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Phantom vision after eye removal: prevalence, features and related risk factors
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  • Published on:
    Response to Martel et al. on visual hallucinations in sight loss
    • Lee Jones, Research Fellow University College London
    • Other Contributors:
      • Judith Potts, Founder of Esme's Umbrella
      • Dominic ffytche, Professor of Visual Psychiatry
      • Mariya Moosajee, Professor of Molecular Ophthalmology

    Martel et al. report the prevalence, features and risk factors of visual hallucinations following eye removal (1). The findings indicate that visual hallucinations may be a significant and prevalent association of eye amputation, occurring in around one-third of cases. Throughout the paper, visual hallucinations are referred to as phantom visions, and categorised under the broad catchment of the phantom eye syndrome that includes pain and tactile sensations as well as visual hallucinations. Although the authors speculate phantom visions could be considered a subtype of Charles Bonnet syndrome (CBS) they are reluctant to refer to them as CBS, perhaps because of the longstanding debate as to whether CBS should be used to refer to a specific type of visual hallucination or a specific underlying cause (2,3). Where CBS is used to refer to a specific hallucination type, it is typically reserved for complex hallucinations and excludes the simple, ‘elementary’ hallucinations described as the most common experiences following enucleation. The consequence is that a range of terms have evolved to describe symptoms that have the same cause, adding confusion to the literature and hindering research and extensive efforts to raise awareness and establish appropriate patient management pathways for people with visual hallucinations (4-6).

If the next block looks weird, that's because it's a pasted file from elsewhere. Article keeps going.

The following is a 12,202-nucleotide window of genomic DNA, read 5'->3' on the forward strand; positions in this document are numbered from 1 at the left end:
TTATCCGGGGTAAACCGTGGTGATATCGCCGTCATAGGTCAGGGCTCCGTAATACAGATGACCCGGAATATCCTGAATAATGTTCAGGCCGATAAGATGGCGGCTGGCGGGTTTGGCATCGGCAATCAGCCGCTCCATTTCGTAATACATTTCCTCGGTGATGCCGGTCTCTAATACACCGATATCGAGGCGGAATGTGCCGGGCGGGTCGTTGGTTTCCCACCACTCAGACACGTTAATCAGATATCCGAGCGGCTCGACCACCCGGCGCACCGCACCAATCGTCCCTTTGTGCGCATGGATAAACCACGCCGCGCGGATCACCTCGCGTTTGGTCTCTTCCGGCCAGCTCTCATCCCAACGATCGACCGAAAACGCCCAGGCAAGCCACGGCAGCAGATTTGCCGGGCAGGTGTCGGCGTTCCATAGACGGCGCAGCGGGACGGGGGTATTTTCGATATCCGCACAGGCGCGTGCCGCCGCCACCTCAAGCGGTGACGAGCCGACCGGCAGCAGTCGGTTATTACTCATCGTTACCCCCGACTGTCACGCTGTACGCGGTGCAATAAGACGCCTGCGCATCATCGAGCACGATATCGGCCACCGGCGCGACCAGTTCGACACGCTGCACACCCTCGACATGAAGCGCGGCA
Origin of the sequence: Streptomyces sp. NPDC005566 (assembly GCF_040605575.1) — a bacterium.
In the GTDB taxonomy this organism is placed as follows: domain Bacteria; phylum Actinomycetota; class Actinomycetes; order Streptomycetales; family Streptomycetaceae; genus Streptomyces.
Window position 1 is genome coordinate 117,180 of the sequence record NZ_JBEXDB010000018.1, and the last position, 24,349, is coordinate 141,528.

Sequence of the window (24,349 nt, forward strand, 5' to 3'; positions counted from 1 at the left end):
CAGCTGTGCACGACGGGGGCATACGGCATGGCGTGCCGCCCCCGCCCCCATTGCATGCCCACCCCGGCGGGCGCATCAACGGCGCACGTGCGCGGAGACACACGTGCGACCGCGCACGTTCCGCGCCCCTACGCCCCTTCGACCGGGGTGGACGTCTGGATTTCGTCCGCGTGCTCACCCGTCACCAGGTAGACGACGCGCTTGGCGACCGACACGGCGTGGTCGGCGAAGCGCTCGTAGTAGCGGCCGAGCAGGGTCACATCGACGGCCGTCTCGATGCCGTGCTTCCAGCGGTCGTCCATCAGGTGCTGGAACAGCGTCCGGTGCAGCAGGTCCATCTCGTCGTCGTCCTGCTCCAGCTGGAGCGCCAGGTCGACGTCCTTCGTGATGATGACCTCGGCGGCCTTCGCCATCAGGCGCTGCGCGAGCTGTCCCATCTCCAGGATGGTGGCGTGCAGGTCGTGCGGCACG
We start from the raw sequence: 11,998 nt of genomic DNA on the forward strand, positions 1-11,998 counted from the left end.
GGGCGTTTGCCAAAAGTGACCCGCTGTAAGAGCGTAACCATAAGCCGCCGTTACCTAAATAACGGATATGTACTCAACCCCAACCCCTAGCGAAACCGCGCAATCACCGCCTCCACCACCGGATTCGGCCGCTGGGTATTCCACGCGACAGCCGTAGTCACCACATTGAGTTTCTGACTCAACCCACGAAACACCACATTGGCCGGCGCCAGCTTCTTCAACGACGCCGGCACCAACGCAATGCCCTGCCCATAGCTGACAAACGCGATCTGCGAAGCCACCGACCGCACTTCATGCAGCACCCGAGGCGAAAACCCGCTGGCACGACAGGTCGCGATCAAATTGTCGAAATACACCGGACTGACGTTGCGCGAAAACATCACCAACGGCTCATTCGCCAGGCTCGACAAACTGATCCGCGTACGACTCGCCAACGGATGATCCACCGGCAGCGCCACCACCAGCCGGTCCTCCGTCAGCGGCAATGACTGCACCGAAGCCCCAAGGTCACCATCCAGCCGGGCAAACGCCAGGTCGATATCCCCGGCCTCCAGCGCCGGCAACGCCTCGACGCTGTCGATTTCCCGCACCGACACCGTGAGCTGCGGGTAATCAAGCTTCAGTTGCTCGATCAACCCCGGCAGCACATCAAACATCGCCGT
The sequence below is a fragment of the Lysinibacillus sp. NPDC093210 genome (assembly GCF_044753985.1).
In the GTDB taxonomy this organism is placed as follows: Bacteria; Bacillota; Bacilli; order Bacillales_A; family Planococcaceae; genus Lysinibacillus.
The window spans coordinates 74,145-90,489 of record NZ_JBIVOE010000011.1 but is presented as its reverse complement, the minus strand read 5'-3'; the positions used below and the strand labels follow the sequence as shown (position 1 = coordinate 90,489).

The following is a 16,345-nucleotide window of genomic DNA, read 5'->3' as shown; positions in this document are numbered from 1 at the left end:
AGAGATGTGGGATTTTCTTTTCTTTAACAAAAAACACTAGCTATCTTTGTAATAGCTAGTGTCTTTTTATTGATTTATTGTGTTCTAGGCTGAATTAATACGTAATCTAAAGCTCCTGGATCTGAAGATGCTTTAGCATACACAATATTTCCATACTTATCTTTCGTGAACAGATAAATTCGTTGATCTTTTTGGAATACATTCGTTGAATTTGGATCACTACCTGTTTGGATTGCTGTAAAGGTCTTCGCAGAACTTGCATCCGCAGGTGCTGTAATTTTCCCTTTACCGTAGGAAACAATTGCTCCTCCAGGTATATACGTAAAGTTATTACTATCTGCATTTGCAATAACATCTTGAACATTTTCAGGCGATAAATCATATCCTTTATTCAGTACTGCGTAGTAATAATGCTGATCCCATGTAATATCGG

It is our opinion that both the simple and complex visual hallucinations described in the study should be referred to as Charles Bonnet syndrome....

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    Conflict of Interest:
    None declared.